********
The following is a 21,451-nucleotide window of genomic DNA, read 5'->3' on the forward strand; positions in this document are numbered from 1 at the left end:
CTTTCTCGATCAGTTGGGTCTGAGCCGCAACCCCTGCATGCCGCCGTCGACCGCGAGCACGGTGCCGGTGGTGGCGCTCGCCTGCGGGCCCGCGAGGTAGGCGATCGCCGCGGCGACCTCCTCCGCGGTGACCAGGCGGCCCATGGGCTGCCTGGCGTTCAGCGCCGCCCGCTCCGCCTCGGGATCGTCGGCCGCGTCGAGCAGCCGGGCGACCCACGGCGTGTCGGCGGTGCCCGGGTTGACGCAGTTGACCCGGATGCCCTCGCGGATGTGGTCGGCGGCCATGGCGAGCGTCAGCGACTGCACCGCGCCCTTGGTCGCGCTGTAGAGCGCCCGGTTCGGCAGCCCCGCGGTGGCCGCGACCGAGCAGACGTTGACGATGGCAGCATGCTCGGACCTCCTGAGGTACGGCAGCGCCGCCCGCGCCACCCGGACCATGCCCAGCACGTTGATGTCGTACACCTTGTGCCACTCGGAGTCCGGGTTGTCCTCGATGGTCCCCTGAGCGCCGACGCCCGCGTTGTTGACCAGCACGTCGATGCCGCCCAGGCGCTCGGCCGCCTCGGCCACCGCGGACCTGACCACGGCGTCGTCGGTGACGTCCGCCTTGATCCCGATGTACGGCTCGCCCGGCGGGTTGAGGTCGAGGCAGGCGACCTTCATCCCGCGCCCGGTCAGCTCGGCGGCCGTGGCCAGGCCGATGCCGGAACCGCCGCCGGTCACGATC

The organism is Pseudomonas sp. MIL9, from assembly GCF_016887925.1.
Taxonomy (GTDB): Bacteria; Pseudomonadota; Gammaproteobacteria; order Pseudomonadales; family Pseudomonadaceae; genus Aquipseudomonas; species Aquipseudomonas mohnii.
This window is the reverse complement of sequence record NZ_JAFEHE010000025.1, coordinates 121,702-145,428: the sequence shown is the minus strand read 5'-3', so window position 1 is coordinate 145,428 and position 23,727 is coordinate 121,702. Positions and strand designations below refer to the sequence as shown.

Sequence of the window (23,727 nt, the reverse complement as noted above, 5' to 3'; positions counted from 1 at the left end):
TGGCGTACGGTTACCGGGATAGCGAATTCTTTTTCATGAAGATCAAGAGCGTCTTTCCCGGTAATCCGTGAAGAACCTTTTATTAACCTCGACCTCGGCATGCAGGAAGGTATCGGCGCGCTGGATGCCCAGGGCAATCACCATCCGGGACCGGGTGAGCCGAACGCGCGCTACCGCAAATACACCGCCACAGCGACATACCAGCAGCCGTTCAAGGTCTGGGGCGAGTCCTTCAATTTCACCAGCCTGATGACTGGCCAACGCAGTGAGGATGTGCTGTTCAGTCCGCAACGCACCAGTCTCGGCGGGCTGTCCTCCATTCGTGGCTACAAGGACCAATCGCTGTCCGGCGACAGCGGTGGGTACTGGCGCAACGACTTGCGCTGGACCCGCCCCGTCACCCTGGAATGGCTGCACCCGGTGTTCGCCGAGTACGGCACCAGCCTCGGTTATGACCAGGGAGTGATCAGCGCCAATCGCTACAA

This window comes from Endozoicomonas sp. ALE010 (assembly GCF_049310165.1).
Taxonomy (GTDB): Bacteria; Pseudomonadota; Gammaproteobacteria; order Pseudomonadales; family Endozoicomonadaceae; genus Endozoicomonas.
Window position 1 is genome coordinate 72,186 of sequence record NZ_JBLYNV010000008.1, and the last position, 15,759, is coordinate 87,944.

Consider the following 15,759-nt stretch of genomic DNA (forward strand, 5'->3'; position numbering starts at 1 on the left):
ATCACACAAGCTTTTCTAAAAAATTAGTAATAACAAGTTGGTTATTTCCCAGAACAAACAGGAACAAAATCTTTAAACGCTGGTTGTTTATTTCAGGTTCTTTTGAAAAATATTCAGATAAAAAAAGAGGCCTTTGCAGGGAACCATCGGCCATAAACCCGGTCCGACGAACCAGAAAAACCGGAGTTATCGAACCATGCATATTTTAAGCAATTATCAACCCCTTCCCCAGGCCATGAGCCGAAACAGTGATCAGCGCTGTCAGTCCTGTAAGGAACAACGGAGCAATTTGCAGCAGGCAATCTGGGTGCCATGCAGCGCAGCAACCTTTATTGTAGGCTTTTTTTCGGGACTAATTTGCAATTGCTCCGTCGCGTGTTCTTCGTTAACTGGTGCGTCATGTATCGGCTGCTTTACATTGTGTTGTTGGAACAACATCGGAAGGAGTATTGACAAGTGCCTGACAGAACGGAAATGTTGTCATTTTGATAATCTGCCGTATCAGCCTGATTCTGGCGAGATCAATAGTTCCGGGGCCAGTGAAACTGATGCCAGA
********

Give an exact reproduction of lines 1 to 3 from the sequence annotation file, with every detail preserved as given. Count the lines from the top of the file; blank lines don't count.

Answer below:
The following is a 21,451-nucleotide window of genomic DNA, read 5'->3' on the forward strand; positions in this document are numbered from 1 at the left end:
CTTTCTCGATCAGTTGGGTCTGAGCCGCAACCCCTGCATGCCGCCGTCGACCGCGAGCACGGTGCCGGTGGTGGCGCTCGCCTGCGGGCCCGCGAGGTAGGCGATCGCCGCGGCGACCTCCTCCGCGGTGACCAGGCGGCCCATGGGCTGCCTGGCGTTCAGCGCCGCCCGCTCCGCCTCGGGATCGTCGGCCGCGTCGAGCAGCCGGGCGACCCACGGCGTGTCGGCGGTGCCCGGGTTGACGCAGTTGACCCGGATGCCCTCGCGGATGTGGTCGGCGGCCATGGCGAGCGTCAGCGACTGCACCGCGCCCTTGGTCGCGCTGTAGAGCGCCCGGTTCGGCAGCCCCGCGGTGGCCGCGACCGAGCAGACGTTGACGATGGCAGCATGCTCGGACCTCCTGAGGTACGGCAGCGCCGCCCGCGCCACCCGGACCATGCCCAGCACGTTGATGTCGTACACCTTGTGCCACTCGGAGTCCGGGTTGTCCTCGATGGTCCCCTGAGCGCCGACGCCCGCGTTGTTGACCAGCACGTCGATGCCGCCCAGGCGCTCGGCCGCCTCGGCCACCGCGGACCTGACCACGGCGTCGTCGGTGACGTCCGCCTTGATCCCGATGTACGGCTCGCCCGGCGGGTTGAGGTCGAGGCAGGCGACCTTCATCCCGCGCCCGGTCAGCTCGGCGGCCGTGGCCAGGCCGATGCCGGAACCGCCGCCGGTCACGATC

The organism is Pseudomonas sp. MIL9, from assembly GCF_016887925.1.